PSORIASIS and SMOKING

Tobacco smoke contains numerous chemicals that exert inflammatory effects on the human body. Recent studies suggest that cigarette smoking may trigger the development of psoriasis through oxidative, inflammatory and genetic mechanisms. Smoking initiates formation of free radicals that stimulate cell signalling pathways active in psoriasis. Smoking damages the skin by increasing formation of reactive oxygen species (ROS) and decreasing the gene expression of antioxidants. Nicotine also stimulates innate immune cells integral to the pathogenesis of psoriasis. This perpetuates a cycle of chronic inflammation. Smoking also enhances expression of genes known to increase the risk of psoriasis.1,2,5

Research has found that increased smoking intensity corresponds to a higher risk of developing severe psoriasis whilst  longer cumulative duration of smoking (pack-years) increases the likelihood of developing psoriasis. The study also demonstrated a graded increase in psoriasis risk with increasing exposure to passive smoke.                              

In one study, researchers investigated the associations between smoking status, quantity,duration, and cessation and exposure to environmental tobacco smoke and the risk of incident psoriasis in a total population of 185,836 participants from the Nurses’ Health Study (NHS), the Nurses’ Health Study II (NHS II), and Health Professionals’ Follow-up Study (HPFS). They reported that in the NHS, 20% of the cases of incident psoriasis might have been prevented by the elimination of smoking. Similarly, the population-attributable risk was 15% in the NHS II and 19% in the HPFS. For all participants, 17.5% of the incidents of psoriasis were attributable to having ever smoked. Evidence from past association studies seemed to indicate a stronger association between smoking and psoriasis in women than in men.3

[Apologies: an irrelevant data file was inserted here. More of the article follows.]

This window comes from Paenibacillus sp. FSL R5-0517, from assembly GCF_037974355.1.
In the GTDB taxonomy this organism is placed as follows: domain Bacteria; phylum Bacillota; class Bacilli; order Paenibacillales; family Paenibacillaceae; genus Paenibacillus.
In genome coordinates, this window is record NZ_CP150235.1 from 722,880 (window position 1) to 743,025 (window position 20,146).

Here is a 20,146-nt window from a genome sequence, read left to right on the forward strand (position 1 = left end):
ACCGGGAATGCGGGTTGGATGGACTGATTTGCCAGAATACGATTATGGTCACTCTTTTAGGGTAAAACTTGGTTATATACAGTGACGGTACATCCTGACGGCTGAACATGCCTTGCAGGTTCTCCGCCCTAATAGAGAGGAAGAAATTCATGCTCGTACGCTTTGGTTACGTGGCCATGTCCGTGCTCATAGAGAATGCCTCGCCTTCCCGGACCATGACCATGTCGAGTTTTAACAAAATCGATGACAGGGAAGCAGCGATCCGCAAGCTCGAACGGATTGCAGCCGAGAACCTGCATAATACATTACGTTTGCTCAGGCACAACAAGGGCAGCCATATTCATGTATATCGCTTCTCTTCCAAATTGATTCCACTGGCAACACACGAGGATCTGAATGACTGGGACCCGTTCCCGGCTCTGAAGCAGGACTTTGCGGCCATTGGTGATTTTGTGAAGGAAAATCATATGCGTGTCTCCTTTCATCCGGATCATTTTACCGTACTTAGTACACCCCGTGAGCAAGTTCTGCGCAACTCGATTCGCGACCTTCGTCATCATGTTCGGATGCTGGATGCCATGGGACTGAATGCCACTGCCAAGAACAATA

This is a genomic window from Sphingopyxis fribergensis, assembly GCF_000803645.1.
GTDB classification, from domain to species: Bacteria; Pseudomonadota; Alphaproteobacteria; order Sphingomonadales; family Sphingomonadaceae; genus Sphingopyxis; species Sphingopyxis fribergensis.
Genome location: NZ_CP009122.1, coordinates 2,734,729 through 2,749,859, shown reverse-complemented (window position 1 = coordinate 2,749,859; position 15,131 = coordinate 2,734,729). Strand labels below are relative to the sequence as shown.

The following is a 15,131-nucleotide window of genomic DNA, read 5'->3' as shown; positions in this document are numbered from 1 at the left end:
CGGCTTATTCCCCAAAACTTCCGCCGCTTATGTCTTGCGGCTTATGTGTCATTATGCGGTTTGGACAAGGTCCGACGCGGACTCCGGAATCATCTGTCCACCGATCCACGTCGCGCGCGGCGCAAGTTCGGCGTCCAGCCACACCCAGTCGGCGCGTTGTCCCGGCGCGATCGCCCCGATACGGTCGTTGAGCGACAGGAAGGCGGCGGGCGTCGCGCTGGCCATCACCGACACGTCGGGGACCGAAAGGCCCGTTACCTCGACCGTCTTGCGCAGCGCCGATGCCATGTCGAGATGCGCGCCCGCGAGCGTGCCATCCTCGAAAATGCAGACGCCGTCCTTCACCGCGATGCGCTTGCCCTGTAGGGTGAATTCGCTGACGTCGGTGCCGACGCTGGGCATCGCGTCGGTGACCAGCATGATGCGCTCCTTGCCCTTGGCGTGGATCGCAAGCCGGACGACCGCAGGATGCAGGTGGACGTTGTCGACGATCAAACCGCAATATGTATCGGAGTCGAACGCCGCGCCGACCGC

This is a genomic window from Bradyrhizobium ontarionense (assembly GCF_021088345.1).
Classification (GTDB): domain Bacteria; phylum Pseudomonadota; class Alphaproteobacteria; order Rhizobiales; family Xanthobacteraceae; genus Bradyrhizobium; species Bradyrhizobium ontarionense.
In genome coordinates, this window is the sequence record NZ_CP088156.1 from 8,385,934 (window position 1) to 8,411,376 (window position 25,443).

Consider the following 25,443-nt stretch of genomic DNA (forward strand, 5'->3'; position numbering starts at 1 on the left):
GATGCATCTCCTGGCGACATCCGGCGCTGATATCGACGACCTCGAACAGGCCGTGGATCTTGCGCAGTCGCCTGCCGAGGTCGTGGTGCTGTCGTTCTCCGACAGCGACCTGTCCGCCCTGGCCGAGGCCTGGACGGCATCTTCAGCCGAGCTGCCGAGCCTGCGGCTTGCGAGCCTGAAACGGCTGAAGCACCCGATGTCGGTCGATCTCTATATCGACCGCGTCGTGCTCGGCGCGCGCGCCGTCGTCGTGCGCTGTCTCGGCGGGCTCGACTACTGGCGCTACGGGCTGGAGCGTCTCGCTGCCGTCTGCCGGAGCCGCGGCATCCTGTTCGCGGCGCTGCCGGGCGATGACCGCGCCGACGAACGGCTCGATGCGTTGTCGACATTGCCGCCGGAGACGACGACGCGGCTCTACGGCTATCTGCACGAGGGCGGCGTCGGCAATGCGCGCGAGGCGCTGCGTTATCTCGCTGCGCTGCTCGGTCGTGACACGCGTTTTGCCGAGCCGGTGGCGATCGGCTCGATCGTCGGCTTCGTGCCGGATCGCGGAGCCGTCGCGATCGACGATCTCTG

Research has also shown that the risk increases with the number of cigarettes smoked daily. Studies have shown that smoking more than 10 cigarettes per day by men who are psoriasis patients may be associated with a more severe expression of disease in their extremities. In addition, smoking among both men and women who are psoriasis patients has been shown to reduce improvement rates and hence difficulty in achieving remission during treatment.4 In a multicentre case-control study of 404 psoriasis patients and 616 controls, the risk for psoriasis was higher in smokers compared with non-smokers, and the association with smoking was stronger and more consistent among women than men. A particularly strong association was also found between smoking more than 15 cigarettes per day and Palmoplantar Pustular Psoriasis (PPP). Several observational and case-control studies have demonstrated up to 94% prevalence of tobacco use in patients with PPP.6 

Hector Landaeta

As tobacco smoking also interferes with the bodies immunity by allowing colonization by perio -dontopathic bacteria and by acting as a local irritant, researchers have hypothesized that smoking may act as a trigger or permissive factor of periodontal disease in patients suffering from psoriasis. In order to test this hypothesis, the prevalence and severity of periodontal disease, Researchers assessed a group of smoking and non-smoking psoriasis patients and a group of smoking and non-smoking psoriasis-free controls. In this study it was statistically shown that psoriasis patients who smoke are at an approximately sixfold higher risk of developing severe periodontal disease, as compared to psoriasis patients who do not smoke.7

Another interesting observation was the frequent coexistence of a smoking habit and alcohol consumption in patients with psoriasis. In the literature, alcohol consumption has been described as a factor responsible for triggering psoriasis, but it is said that smoking increases the risk of the onset of the disease. Previous studies have indicated that smokers who drink are twice as likely to develop the disease as non-smokers and non-drinkers.8,9